• Gene Gibson was sentenced to seven years in jail for a crime he didn't commit. He's now looking at suing the police. (Channel Nine)Source: Channel Nine
New twist in Gene Gibson manslaughter case revealed. Gibson is currently appealing his manslaughter conviction for the 2010 killing of Josh Warneke.
5 Apr 2017 - 10:32 AM  UPDATED 5 Apr 2017 - 10:33 AM

A cognitively impaired Aboriginal man jailed for killing a 21-year-old man in Western Australia's north claims he gave a false confession because his lawyer said he'd get a longer jail term if he pleaded not guilty.

Gene Gibson, who is from the remote desert community of Kiwirrkurra and speaks the Pintupi dialect, is serving seven-and-a-half years behind bars for fatally striking Josh Warneke from behind as he walked home from a night out in Broome in 2010.

A series of flawed police interviews more than two years later were deemed inadmissible, forcing prosecutors to drop a murder charge and accept Gibson's guilty plea to manslaughter.

Gibson's conviction is being appealed on the basis he suffered a miscarriage of justice because he did not have the cognitive ability or language skills to understand what was happening.

The 25-year-old testified in the WA Court of Appeal on Tuesday that he wanted to plead guilty after his lawyer Dominic Brunello told him to and warned him several people had made statements against him.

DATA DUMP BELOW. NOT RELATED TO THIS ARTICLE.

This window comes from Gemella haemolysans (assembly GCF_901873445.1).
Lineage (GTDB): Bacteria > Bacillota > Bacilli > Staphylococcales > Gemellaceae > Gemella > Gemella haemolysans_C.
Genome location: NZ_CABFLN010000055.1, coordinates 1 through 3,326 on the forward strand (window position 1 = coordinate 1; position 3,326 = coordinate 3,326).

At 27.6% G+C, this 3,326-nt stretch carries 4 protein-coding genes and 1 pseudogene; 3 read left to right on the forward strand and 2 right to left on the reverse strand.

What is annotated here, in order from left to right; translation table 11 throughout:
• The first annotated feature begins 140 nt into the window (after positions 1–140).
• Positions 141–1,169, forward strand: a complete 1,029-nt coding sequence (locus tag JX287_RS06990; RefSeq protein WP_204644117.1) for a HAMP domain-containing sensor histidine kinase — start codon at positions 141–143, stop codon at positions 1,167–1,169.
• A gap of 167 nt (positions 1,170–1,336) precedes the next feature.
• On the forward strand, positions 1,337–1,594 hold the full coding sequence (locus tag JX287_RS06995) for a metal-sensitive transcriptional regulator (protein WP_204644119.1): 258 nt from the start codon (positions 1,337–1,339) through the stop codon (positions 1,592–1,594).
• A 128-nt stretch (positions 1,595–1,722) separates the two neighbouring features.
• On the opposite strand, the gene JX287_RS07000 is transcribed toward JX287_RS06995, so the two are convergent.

Gibson said he couldn't recall if he told Mr Brunello during that prison visit, when an interpreter wasn't present, that he didn't commit the crime.

When the case proceeded to entering a formal plea and Gibson met Mr Brunello and interpreter Robert Nanala before the court appearance, he was told he'd serve about nine years compared with about 20 years if he tried to fight the charge.

"I wanted to say not guilty but if you say not guilty, you get long time but if you say guilty, you get small time," Gibson said through a different interpreter.

"If I said not guilty, I would have got a long sentence.

"I was listening to what he was saying."

Gibson was asked when he first told Mr Brunello he preferred to plead not guilty, admitting he couldn't remember and it could have been after sentencing.

The court also heard from Mr Nanala, who speaks four Aboriginal languages as well as English.

Mr Nanala said Gibson was happy to see him before he entered his plea, but was "really quiet".

He recalled Mr Brunello telling his client he would get five to seven years behind bars if he pleaded guilty to manslaughter.

Mr Nanala testified the lawyer then said: "If you do not plead guilty, you'll be going for a long, long time."

Mr Brunello is expected to give evidence at the hearing on Wednesday.